The House passed a two-week stopgap spending bill Tuesday that would avert a government shutdown and give the House and Senate more time to work out a spending measure to finish the fiscal year. The Senate is scheduled to vote on the stopgap at 11 a.m. Wednesday.
The GOP continuing resolution would reduce spending over the two-week period by more than $4 billion by eliminating some earmarks and programs the Obama administration has already said it would like to terminate.
Senate Democrats have already signaled they would agree to the stopgap — Majority Leader Harry Reid (D-Nev.) told reporters Tuesday afternoon that the chamber would pass the bill. The House vote Tuesday was 335-91.
The continuing resolution that is currently funding the government expires Friday. The stopgap measure should give House GOP and Senate Democratic leaders some breathing room to work on a longer-term bill, and House Republicans wasted no time moving to that fight.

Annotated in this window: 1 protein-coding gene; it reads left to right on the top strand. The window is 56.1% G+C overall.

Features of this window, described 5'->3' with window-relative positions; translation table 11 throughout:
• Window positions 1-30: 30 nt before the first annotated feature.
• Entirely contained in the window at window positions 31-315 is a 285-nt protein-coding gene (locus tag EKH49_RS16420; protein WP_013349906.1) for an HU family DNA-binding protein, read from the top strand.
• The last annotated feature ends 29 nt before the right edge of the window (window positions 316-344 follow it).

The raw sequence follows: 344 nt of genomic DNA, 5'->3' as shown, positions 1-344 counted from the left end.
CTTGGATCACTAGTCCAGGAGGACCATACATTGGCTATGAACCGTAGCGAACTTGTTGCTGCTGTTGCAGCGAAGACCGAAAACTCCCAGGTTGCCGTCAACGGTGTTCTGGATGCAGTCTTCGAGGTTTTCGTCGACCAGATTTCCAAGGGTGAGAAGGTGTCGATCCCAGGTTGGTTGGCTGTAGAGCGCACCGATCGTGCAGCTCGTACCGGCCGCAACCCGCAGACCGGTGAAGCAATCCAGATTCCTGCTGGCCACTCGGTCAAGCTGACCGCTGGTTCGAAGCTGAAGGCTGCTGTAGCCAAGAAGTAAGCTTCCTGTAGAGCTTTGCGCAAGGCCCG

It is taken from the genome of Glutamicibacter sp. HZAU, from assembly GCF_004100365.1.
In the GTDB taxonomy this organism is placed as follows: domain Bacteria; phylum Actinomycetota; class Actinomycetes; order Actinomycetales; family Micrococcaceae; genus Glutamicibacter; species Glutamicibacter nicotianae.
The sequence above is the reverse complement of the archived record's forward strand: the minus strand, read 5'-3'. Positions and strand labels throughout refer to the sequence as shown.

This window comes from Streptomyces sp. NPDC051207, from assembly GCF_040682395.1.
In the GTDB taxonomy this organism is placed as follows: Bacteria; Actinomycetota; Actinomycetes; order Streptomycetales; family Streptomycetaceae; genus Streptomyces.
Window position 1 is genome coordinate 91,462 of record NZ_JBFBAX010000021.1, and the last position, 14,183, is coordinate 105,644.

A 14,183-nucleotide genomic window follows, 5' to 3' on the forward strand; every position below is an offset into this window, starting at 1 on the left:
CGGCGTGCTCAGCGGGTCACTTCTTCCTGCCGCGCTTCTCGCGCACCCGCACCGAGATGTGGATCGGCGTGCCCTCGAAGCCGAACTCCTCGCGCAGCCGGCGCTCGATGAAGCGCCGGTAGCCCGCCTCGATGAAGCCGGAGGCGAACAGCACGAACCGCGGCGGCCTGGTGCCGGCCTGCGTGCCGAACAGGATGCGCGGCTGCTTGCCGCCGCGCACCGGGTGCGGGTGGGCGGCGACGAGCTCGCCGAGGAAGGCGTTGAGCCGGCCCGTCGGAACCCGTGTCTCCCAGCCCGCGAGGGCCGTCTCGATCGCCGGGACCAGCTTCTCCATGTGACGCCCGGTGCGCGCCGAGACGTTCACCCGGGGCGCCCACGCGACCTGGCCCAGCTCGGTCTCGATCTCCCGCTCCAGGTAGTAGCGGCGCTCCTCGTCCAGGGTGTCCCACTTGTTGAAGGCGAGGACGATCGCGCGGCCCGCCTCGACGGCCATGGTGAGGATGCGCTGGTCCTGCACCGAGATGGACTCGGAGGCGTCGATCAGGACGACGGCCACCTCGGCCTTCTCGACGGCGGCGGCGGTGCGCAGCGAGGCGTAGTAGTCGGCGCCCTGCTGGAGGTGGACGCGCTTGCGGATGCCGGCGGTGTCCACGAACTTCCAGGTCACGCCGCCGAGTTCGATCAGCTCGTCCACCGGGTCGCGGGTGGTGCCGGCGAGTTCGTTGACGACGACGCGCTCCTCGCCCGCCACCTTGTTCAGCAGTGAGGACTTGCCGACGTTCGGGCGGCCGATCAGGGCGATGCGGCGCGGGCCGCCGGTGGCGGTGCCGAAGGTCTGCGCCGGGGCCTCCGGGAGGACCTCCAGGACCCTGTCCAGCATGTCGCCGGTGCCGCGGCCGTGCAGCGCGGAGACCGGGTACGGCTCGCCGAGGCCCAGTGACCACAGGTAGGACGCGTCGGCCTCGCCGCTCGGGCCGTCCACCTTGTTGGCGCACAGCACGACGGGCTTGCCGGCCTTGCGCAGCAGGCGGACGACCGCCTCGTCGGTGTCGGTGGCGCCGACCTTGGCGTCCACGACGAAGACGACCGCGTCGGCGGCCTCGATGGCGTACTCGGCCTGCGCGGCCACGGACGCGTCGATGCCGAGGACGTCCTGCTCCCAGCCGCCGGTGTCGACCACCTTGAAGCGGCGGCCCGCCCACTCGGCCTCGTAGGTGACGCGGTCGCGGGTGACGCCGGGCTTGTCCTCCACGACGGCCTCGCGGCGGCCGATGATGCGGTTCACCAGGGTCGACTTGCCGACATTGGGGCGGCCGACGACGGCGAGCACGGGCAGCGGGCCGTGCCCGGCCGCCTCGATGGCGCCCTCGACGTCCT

“After agreeing to this short-term measure, the Senate must buckle down and get to work on passing the full-year continuing resolution the House sent them two weeks ago,” House Republican Study Committee Chairman Jim Jordan (Ohio) said in a statement.
The House passed a continuing resolution Feb. 19 that would fund the government through fiscal 2011, which ends Sept. 30. But Reid has called that bill a non-starter.
Terri Henderson, 6, center, whose mother is El Salvador, attends a rally with members of Congress at Union Station's Columbus Circle to announce the Restore Opportunity, Strengthen, and Improve the Economy (ROSIE) Act on July 29, 2014. The legislation provides incentives for government contractors to pay a living wage and other benefits that would help low-income workers.